State of the consumer
During the conference call, Simon Property’s management stressed that in spite of disappointing retail sales, the company was still able to drive revenue growth and that growth in FFO can almost be decoupled from retail sales. This is due to Simon’s high-quality portfolio and the fact that there is still strong demand for high-quality retail space.
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The management noted that there were a number of issues affecting the consumer, particularly the tax increases that took place at the beginning of 2012, uncertainty regarding Obamacare, and even weather during the fourth quarter. Despite these headwinds, the holiday shopping period was not terrible, and it is possible that retail sales may accelerate into the summer as the economy recovers.
The state of the industry
Many analysts are worried about the mall REITs and whether the shopping mall concept is passé. Also, analysts are worried that increases in internet sales will come at the expense of brick and mortar retailers. In fact, this is a bit of a misperception, as internet sales are basically replacing catalog sales.
Simon believes the industry will continue to grow, and it’s seeing an ability to increase rents in the outlet sector. More and more retailers are entering the sector as an additional prong in their strategy. Occupancy rates increased 80 basis points year-over-year, to 95.5%, while sales per square foot increased, as did base rent per square foot.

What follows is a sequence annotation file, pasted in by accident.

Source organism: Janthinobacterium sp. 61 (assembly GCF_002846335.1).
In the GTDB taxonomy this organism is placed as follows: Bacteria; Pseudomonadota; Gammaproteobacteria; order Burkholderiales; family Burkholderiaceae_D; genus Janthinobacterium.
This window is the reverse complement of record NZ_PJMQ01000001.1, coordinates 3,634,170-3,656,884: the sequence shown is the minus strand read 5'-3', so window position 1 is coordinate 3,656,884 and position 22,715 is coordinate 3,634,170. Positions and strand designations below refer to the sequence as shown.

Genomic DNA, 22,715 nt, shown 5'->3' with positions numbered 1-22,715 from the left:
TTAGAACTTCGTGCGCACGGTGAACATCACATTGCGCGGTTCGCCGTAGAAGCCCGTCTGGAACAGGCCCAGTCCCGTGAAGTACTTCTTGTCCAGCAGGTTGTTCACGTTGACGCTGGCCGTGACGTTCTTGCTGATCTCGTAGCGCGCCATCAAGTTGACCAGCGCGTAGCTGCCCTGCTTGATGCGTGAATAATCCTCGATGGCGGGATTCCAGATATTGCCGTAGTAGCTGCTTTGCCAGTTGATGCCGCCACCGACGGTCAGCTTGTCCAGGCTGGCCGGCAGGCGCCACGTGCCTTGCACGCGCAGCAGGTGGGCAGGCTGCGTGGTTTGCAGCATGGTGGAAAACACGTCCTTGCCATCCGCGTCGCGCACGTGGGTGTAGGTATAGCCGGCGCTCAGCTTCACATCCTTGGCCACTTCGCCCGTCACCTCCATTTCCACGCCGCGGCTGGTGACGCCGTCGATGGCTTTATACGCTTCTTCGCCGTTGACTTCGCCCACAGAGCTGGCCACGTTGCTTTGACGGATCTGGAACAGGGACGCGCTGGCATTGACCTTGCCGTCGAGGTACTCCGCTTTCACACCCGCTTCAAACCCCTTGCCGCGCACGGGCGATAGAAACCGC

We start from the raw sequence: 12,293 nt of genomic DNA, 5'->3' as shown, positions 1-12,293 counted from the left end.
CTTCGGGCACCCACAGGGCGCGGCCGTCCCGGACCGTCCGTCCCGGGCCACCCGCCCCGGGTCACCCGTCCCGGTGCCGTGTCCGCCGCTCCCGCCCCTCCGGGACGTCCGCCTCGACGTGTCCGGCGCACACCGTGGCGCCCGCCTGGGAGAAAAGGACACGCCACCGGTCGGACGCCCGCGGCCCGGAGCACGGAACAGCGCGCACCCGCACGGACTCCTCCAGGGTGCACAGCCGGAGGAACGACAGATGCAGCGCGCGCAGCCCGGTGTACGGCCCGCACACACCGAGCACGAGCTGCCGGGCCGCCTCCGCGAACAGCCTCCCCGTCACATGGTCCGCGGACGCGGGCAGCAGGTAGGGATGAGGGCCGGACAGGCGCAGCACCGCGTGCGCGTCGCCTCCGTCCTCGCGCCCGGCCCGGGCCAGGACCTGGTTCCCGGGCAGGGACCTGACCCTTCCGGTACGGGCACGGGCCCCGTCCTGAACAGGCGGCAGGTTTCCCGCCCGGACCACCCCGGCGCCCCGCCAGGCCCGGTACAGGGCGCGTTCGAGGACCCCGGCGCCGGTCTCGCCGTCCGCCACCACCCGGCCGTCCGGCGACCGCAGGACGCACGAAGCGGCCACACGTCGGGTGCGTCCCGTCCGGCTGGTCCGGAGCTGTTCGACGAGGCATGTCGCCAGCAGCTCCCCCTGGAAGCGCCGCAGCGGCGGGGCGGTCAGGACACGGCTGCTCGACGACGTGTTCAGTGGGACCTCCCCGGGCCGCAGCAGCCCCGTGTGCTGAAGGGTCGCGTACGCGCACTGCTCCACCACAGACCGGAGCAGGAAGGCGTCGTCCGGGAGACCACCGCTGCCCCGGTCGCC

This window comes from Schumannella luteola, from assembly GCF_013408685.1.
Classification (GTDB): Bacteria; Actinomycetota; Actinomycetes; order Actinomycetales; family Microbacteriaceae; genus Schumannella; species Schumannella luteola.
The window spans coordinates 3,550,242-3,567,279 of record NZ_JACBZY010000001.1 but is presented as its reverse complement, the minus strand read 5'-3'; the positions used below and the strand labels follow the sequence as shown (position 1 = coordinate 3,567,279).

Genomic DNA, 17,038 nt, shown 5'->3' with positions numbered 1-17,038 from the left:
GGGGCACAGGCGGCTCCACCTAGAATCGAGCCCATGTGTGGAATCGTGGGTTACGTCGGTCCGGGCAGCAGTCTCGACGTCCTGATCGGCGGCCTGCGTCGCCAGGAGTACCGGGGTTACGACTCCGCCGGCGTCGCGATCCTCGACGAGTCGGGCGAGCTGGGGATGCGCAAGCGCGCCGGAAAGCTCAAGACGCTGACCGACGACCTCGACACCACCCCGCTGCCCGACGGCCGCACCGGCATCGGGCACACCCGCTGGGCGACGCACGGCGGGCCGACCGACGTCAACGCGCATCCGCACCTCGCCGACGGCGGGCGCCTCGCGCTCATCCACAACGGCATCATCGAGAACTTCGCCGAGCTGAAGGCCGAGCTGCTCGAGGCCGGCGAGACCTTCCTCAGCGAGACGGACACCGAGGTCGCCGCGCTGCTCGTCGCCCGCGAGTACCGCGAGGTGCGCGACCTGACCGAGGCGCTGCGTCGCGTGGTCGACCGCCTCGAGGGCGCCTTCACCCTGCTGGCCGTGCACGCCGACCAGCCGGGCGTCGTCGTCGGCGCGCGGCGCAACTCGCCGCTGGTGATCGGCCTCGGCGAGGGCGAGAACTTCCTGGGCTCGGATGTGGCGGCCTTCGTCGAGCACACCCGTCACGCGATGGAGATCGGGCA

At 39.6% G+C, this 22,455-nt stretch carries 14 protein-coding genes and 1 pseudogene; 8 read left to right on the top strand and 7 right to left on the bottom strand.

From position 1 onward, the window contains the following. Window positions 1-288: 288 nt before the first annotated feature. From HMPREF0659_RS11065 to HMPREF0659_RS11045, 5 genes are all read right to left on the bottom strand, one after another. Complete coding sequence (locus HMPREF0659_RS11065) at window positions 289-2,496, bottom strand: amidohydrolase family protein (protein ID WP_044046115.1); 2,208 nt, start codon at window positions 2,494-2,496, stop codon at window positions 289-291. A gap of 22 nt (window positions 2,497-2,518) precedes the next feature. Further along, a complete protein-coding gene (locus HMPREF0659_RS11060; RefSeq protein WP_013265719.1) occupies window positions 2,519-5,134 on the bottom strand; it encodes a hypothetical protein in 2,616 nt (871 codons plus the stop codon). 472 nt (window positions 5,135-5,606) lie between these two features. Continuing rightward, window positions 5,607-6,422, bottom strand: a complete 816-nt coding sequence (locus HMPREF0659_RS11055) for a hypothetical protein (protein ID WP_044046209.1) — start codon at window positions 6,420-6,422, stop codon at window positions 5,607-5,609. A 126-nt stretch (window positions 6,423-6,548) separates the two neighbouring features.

Anchor tenant difficulties
On the fourth quarter conference call, management was asked about their strategy regarding two struggling retailers who are normally considered anchor tenants. J.C. Penney (JCP) and Sears Holdings (SHLD) are both in the process of closing unprofitable stores and reorganizing. Management said that they have already identified suitable tenants to replace some of the closing stores and have even been able to raise rental prices. They have a plan in place and anticipate a positive sales impact. Regardless of the state of shopping malls in general, Simon believes it has a growth strategy—which should mean a steadily increasing dividend. This should also mean good things for Simon’s competitors—General Growth Properties (GGP), Macerich (MAC), Taubman (TCO), and the Realty Income Fund (O).